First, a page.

Do you have any favourites? Can you talk us through them?

My favourite artwork is probably the Neon City Awe playlist cover – not necessarily the most visually striking piece, but definitely the one that I feel more aligned with its content. When I made it, the first wave of Covid was hitting London, and nobody felt safe going anywhere – least of all on the tube! As I always liked city subways, I missed the atmosphere surrounding them, especially those cosy yet melancholic late-evening vibes, when only a few commuters are still on their way home.

It’s a very cinematic fraction of time, especially in a metropolis like London, with all the shiny, light-reflecting skyscrapers setting a monumental scenery in stark contrast with this feeling of hollowness. This could sound somehow broken and sad – probably it is! – but there’s also a warmth in it that I find reassuring and immensely fascinating.

Who does what? Who else is involved?

A good 90% of what you see is crafted by me, with various friends contributing with their own talents – such as Silvia Cutrera, whose wit is a staple for strategy and copywriting, or Gradoner, who jumps in with his incredible drawing skills for anything we’re building around Street Fighting Mechs, our hi-energy sci-fi playlist. Then we got animators, AR artists, guest illustrators and designers often doing one-shot collaborations: the idea is to involve people who can organically merge their style with the WAVES world, so I often look for people who share an interest in the project.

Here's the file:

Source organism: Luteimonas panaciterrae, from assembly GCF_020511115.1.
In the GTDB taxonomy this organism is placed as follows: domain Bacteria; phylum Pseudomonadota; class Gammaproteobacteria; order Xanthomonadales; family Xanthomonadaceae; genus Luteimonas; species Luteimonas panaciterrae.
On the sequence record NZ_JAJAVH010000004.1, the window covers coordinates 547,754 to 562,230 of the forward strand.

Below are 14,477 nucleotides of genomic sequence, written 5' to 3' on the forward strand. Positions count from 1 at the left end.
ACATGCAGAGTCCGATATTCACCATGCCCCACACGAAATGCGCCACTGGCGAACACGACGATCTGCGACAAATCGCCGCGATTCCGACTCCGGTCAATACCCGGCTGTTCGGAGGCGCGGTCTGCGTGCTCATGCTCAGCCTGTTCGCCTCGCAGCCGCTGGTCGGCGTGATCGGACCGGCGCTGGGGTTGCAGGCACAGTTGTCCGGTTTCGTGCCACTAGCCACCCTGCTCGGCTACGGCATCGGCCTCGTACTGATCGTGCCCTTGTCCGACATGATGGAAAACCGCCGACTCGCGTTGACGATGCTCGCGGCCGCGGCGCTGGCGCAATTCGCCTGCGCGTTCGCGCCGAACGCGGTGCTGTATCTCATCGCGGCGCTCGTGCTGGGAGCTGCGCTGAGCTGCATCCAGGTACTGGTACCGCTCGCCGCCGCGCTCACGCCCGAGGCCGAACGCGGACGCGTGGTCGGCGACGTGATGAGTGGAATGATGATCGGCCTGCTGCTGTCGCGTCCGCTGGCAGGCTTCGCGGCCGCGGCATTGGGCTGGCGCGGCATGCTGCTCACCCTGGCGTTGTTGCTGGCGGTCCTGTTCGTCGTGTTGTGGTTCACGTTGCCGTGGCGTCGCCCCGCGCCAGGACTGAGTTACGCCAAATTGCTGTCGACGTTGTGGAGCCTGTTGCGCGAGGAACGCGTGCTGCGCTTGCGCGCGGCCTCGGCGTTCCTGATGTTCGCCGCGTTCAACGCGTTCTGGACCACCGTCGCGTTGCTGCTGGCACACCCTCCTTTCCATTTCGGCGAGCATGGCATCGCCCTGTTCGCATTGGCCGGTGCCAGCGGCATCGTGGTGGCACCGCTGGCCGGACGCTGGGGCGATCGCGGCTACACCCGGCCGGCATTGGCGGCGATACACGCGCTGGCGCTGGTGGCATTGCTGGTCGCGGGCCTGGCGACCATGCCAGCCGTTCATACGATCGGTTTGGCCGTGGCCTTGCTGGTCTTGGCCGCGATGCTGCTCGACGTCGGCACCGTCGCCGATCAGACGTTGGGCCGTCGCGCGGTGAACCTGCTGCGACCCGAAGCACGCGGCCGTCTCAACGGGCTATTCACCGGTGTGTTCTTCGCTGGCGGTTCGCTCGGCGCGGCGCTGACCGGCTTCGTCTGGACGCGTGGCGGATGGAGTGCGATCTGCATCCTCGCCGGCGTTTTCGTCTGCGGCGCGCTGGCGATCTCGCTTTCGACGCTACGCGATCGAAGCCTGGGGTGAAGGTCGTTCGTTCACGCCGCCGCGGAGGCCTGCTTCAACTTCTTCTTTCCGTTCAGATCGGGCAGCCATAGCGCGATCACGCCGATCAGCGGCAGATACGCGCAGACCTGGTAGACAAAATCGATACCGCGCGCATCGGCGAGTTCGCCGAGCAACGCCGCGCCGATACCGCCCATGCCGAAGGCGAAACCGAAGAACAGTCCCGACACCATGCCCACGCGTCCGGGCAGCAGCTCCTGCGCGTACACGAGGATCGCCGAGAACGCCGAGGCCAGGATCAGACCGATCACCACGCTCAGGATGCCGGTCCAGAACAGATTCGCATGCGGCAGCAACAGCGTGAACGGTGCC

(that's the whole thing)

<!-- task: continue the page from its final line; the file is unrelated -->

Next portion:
You can find the current WAVES lineup on Behance, and a couple of new names will be added soon, whenever – drumrolls – a few upcoming collaborative pieces are released.

What’s been the feedback?

Feedback has been great! Since this project has started, many renowned creative hubs talked about it, from Adbuzeedo to AIGA to Muzli – with Adobe even dedicating a short special to WAVES on their Behance Narrated series! I consider this last one my highest achievement, especially when crowned by the most honest review I could ask for, straight from a YouTube comment: “I couldn’t understand half of what he said but beautifully amazing animated art!”. This made me both laugh and realise how this project has definitely trespassed the language barrier, despite my best attempts to build one through my poor grammar.

What else do you do, aside from this project? What’ve you been working on lately?

Commissions are now quite intertwined with what goes on on WAVES. Mostly, I find myself working with music artists or – more broadly – for projects within the entertainment industry: I’m now finalising a job with Riot Games (the guys behind League Of Legends) while another with Universal France has just been completed, and a new one with YouTube Music has just started. Also, there’s a couple of upcoming collaborations with absurdly talented colleagues – one of them being Nina Geometrieva – which I can’t wait to show you. Hopefully, this will happen very soon, so…keep following the project for more updates, and of course, more music!

©

You may also like